These people are real.

This morning like every morning, I opened my email inbox and it was filled with press releases — some were about road closures, others were messages from elected officials or notifications of upcoming events.

One was about a fatal car accident in west Columbia.

I recognized the name of the driver because I was awoken in the middle of the night by a phone call from a friend who was crying with confusion and anguish. His friend had just died in a car accident.

As journalists, often times we separate ourselves from the outside world. We read, see and feel so many terrible events in our midst, and in order to be good at our job, we must become detached. But when those events profoundly affect you and those you love dearly, it’s not that easy to stay apart. In fact, it cuts right to the core.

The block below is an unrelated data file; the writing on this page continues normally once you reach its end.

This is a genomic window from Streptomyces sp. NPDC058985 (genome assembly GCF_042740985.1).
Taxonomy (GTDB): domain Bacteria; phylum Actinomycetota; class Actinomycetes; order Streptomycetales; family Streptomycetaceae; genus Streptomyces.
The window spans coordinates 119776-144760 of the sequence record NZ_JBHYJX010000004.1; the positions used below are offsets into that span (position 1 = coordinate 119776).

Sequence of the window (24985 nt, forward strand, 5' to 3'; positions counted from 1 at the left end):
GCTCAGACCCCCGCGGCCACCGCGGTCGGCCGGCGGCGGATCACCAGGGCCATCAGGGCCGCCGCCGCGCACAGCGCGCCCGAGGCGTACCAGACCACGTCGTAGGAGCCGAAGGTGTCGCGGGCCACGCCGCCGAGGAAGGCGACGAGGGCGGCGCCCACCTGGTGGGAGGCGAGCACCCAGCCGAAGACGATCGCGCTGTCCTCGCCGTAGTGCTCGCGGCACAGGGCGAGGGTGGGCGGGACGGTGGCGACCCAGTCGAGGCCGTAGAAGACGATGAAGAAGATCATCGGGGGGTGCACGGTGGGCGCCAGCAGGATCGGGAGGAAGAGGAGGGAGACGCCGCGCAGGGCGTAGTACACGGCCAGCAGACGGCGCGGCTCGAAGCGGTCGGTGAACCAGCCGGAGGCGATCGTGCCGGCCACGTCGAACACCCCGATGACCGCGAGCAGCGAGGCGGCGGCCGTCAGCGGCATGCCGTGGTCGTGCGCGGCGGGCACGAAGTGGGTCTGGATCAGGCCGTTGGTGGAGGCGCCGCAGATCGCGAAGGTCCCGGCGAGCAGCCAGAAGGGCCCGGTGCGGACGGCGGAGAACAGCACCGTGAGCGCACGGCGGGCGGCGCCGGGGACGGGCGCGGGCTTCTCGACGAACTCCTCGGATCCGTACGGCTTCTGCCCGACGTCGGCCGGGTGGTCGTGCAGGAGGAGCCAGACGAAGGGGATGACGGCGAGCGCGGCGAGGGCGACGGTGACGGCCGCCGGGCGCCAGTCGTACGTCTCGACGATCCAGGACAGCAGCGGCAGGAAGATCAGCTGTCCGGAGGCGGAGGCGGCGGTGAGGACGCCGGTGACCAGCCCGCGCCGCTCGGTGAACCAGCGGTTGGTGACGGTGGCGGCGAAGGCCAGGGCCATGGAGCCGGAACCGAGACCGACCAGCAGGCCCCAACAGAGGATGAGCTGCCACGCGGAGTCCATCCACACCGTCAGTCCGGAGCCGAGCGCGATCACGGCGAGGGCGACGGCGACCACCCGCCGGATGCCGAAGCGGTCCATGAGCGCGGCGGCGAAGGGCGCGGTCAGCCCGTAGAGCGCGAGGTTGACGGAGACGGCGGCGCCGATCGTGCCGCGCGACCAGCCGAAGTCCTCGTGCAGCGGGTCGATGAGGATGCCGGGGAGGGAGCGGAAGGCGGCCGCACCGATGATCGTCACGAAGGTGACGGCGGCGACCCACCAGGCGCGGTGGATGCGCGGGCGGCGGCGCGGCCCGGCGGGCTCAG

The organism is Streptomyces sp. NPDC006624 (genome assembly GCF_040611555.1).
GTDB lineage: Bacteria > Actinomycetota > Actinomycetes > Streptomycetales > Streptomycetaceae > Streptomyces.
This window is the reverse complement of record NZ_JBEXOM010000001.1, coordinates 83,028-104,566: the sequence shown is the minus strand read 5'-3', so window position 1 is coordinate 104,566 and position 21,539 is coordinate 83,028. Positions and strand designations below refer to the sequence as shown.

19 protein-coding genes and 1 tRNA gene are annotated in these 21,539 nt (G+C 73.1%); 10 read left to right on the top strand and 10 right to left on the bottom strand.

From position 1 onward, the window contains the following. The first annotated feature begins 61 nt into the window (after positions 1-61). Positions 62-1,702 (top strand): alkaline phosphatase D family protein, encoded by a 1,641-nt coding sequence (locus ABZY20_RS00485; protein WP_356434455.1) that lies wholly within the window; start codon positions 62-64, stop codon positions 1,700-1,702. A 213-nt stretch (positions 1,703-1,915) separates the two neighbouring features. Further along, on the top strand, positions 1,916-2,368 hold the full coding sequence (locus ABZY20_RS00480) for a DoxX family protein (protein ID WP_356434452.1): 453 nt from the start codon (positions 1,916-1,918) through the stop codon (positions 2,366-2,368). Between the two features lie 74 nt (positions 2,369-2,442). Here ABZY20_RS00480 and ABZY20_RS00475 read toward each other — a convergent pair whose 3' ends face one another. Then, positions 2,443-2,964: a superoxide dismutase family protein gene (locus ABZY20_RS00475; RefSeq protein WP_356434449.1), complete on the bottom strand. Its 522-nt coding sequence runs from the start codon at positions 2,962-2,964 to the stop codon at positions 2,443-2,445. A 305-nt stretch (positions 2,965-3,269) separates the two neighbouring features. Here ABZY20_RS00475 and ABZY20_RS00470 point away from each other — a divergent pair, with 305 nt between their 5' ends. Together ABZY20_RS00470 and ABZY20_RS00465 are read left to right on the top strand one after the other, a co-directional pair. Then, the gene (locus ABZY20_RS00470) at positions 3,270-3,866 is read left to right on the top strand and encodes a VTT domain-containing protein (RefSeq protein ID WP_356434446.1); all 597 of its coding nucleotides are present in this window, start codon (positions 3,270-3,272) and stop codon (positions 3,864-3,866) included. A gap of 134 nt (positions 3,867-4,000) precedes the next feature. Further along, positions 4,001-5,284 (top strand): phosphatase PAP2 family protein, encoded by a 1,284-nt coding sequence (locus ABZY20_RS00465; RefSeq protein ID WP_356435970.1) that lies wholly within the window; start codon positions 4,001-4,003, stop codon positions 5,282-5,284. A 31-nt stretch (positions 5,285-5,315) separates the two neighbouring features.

We as journalists must remember that although or job requires us to be detached, the events and people on which we report are very real. The victims of crash reports and crime and mass shootings are people. Someone loves them, and so we have to proceed sensitively.

We must not try to understand the grief of others, but be sensitive of their mourning. We must not impose ourselves into the story, but step back and celebrate life accordingly.

Today, I am thankful for those I love. I am thankful that I am loved. I am thankful for my work and my living, breathing self. I’m thankful I have the capability to be there for my friends.

Today, I will hold my loved ones a little bit tighter. You should, too.

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